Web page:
Everything Language and Grammar

Complete Lack of Tolerance for Tolerance

Posted by languageandgrammar on October 30, 2008

Tolerate means to allow or to permit, and a person has no more right to allow or to permit another person (or group of people) to be different from himself or herself than I have to permit or to allow you to do what you’re doing right now.

I know that tolerance of others is considered a good thing, especially in political circles; however, tolerance is different–much different–from acceptance. If you decide to tolerate a person because of that person’s gender, sexuality, race, religious beliefs, or anything else, then you are doing so with the assumption that you have the right to establish some sort of random standard on what is acceptable—that the person somehow falls short of what he or she should be but that you are generously making allowances. You don’t, and you shouldn’t claim that right–unless you want others to make a claim on accepting–or not accepting–you based on your gender, sexuality, race, religious beliefs, or anything else and on their standards of what you should be.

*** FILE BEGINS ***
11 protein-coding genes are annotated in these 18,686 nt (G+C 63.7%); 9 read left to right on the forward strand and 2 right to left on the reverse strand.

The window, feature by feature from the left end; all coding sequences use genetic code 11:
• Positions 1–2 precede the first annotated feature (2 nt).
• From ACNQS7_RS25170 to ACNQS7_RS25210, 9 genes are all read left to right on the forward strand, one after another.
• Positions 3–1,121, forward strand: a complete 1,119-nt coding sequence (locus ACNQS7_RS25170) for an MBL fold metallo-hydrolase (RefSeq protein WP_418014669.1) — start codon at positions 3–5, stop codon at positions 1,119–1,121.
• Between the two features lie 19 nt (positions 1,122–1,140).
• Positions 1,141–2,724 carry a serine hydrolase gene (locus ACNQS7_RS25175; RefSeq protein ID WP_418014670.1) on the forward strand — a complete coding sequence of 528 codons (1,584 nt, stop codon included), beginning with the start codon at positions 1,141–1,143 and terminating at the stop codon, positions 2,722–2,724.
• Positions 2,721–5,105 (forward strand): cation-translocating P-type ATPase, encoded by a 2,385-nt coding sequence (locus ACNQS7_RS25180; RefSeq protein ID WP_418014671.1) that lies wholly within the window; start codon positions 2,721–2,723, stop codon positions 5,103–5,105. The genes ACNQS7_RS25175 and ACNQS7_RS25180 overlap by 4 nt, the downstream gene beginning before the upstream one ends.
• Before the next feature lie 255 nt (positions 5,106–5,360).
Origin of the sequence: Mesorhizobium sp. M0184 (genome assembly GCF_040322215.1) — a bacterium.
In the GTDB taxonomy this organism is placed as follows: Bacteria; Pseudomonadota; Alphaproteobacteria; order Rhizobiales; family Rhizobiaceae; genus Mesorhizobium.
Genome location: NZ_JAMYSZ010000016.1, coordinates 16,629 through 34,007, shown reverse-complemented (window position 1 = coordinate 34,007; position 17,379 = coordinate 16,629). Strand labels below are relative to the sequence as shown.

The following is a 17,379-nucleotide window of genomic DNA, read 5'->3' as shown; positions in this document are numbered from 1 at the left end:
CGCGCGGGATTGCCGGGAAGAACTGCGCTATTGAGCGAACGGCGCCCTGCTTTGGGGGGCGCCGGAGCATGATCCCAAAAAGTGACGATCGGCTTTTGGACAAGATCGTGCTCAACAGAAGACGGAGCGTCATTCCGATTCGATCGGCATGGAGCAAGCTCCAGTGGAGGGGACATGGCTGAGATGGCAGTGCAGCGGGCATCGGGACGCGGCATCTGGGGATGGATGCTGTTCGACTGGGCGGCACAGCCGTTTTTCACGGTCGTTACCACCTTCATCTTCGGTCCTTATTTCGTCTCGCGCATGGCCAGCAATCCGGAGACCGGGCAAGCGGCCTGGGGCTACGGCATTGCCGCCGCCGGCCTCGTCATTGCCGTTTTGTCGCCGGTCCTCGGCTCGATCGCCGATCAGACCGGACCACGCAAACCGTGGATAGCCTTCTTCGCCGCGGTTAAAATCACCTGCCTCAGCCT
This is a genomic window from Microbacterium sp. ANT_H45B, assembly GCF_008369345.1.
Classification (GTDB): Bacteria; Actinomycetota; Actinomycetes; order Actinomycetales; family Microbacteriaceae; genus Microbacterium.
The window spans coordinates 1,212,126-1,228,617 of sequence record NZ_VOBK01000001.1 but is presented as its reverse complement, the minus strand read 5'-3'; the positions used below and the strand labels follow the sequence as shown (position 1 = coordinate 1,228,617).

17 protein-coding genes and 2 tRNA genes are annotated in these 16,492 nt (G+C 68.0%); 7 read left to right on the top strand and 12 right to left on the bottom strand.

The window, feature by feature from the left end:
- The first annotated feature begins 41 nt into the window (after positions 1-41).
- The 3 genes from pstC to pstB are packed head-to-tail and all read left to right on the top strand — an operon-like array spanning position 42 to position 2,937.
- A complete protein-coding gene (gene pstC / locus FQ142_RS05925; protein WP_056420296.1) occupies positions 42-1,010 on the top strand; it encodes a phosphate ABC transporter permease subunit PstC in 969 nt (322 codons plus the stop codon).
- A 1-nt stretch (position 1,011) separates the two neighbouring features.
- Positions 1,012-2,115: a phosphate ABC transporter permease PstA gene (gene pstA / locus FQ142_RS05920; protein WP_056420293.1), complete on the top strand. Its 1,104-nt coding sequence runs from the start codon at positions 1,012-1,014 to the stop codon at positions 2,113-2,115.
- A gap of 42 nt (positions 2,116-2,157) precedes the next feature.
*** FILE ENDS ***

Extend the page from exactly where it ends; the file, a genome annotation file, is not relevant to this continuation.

Tolerance implies superiority.

Accept people for who they are–don’t tolerate anyone.

–Paul and Sherry

Paul’s book–Literally, the Best Language Book Ever

Sherry’s Grammar List

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